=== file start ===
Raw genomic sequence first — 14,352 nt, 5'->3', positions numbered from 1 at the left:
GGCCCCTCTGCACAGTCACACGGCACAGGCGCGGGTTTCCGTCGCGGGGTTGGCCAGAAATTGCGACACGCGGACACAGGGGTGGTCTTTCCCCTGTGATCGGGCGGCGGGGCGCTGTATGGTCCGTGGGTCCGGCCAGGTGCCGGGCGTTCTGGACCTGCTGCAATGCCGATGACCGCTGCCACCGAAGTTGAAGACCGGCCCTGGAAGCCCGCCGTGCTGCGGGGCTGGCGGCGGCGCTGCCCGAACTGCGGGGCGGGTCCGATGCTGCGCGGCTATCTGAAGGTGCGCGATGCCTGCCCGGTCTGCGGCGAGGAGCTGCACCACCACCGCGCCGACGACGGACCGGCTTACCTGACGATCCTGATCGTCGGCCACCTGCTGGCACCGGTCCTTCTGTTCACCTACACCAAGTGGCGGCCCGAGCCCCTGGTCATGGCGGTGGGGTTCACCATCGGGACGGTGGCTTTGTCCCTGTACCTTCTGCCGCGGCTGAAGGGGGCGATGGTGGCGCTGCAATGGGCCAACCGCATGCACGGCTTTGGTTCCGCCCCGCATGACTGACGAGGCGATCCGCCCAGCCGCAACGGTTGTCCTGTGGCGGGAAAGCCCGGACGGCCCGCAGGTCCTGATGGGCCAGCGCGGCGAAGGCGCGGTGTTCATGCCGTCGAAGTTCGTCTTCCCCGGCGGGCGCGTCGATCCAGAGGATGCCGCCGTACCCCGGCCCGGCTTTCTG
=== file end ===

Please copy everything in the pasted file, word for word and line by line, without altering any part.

Raw genomic sequence first — 14,352 nt, 5'->3', positions numbered from 1 at the left:
GGCCCCTCTGCACAGTCACACGGCACAGGCGCGGGTTTCCGTCGCGGGGTTGGCCAGAAATTGCGACACGCGGACACAGGGGTGGTCTTTCCCCTGTGATCGGGCGGCGGGGCGCTGTATGGTCCGTGGGTCCGGCCAGGTGCCGGGCGTTCTGGACCTGCTGCAATGCCGATGACCGCTGCCACCGAAGTTGAAGACCGGCCCTGGAAGCCCGCCGTGCTGCGGGGCTGGCGGCGGCGCTGCCCGAACTGCGGGGCGGGTCCGATGCTGCGCGGCTATCTGAAGGTGCGCGATGCCTGCCCGGTCTGCGGCGAGGAGCTGCACCACCACCGCGCCGACGACGGACCGGCTTACCTGACGATCCTGATCGTCGGCCACCTGCTGGCACCGGTCCTTCTGTTCACCTACACCAAGTGGCGGCCCGAGCCCCTGGTCATGGCGGTGGGGTTCACCATCGGGACGGTGGCTTTGTCCCTGTACCTTCTGCCGCGGCTGAAGGGGGCGATGGTGGCGCTGCAATGGGCCAACCGCATGCACGGCTTTGGTTCCGCCCCGCATGACTGACGAGGCGATCCGCCCAGCCGCAACGGTTGTCCTGTGGCGGGAAAGCCCGGACGGCCCGCAGGTCCTGATGGGCCAGCGCGGCGAAGGCGCGGTGTTCATGCCGTCGAAGTTCGTCTTCCCCGGCGGGCGCGTCGATCCAGAGGATGCCGCCGTACCCCGGCCCGGCTTTCTG